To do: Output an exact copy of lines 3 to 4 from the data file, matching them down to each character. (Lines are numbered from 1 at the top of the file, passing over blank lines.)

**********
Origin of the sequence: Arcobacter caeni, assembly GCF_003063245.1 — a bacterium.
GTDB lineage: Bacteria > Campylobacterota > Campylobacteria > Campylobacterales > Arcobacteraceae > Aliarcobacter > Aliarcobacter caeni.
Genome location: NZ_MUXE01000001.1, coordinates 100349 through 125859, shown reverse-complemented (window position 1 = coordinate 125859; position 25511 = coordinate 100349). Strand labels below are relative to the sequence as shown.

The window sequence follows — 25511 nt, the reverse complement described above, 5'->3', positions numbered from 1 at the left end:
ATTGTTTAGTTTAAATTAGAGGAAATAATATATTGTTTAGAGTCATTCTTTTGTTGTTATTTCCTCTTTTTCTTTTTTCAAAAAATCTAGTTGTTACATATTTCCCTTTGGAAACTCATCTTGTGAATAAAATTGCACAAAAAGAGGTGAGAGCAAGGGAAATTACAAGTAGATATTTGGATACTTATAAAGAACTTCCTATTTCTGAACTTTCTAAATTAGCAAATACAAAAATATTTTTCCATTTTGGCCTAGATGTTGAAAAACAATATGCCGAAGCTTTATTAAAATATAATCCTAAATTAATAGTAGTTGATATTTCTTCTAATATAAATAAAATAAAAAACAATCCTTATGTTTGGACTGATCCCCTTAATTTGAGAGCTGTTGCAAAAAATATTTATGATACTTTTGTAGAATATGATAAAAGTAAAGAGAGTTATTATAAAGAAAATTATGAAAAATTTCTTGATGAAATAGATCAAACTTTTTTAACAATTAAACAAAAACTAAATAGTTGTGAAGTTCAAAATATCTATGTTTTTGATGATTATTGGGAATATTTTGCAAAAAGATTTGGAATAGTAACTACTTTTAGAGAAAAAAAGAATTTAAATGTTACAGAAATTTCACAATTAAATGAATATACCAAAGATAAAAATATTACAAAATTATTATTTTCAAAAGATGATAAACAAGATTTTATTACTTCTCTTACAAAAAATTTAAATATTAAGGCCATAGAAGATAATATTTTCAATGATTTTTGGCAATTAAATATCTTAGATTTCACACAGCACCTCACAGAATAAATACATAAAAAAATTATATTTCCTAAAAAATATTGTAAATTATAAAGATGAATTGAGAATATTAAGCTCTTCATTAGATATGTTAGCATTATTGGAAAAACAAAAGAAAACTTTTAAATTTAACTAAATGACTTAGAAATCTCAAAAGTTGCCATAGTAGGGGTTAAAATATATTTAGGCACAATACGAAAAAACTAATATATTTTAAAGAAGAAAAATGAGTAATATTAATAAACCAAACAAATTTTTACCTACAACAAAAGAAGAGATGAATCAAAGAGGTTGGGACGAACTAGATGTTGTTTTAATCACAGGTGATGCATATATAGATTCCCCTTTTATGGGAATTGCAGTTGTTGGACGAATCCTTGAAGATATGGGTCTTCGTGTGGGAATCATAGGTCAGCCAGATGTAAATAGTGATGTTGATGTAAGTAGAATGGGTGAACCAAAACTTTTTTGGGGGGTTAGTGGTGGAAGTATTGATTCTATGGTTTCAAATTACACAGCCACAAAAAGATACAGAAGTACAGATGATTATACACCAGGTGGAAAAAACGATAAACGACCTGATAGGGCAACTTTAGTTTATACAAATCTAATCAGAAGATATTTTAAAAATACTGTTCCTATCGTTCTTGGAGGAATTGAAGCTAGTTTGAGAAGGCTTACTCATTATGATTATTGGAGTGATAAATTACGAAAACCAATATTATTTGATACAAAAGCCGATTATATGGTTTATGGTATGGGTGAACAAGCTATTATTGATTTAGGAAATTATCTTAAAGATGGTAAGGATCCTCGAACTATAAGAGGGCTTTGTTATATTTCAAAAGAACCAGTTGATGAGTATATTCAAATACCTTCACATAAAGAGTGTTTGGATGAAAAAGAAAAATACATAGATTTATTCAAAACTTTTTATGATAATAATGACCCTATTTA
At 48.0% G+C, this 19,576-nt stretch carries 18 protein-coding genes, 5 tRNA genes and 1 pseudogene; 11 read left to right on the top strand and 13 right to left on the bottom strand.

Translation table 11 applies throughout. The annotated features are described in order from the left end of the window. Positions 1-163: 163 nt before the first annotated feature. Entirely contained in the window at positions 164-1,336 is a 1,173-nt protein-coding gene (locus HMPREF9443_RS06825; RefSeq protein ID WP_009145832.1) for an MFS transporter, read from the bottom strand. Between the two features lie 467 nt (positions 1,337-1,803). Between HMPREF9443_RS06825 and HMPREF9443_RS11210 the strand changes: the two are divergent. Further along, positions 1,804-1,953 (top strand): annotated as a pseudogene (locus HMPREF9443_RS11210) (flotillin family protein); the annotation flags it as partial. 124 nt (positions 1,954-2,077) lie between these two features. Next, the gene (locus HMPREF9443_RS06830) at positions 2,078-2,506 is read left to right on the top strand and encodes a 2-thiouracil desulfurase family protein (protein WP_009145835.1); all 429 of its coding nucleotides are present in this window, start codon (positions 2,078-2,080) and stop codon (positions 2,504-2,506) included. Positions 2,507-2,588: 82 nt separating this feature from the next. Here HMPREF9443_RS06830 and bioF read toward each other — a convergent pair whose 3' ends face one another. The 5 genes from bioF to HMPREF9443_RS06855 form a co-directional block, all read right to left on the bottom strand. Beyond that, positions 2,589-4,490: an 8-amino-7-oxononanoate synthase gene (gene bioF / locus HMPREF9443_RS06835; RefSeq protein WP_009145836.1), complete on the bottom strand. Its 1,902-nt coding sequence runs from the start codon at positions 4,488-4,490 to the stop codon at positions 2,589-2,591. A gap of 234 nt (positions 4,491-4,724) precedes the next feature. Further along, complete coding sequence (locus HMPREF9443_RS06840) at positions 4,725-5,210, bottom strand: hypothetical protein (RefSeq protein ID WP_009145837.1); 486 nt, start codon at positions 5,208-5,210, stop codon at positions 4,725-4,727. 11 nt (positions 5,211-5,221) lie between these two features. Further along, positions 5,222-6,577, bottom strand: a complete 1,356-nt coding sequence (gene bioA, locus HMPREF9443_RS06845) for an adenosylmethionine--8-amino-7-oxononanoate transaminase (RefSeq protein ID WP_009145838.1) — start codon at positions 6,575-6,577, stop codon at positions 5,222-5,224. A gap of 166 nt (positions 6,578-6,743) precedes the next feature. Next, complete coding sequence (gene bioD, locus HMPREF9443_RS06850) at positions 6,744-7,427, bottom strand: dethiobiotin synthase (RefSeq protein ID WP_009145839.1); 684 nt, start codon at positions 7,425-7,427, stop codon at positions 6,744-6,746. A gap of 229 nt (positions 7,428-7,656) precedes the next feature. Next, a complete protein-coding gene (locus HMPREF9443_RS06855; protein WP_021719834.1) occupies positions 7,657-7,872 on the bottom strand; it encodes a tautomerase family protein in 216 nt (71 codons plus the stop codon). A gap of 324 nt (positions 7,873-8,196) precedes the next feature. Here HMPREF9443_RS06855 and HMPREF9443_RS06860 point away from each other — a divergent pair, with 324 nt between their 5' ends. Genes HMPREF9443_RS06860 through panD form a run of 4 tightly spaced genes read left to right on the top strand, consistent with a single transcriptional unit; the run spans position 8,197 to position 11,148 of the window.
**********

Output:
Genome location: NZ_MUXE01000001.1, coordinates 100349 through 125859, shown reverse-complemented (window position 1 = coordinate 125859; position 25511 = coordinate 100349). Strand labels below are relative to the sequence as shown.

The window sequence follows — 25511 nt, the reverse complement described above, 5'->3', positions numbered from 1 at the left end: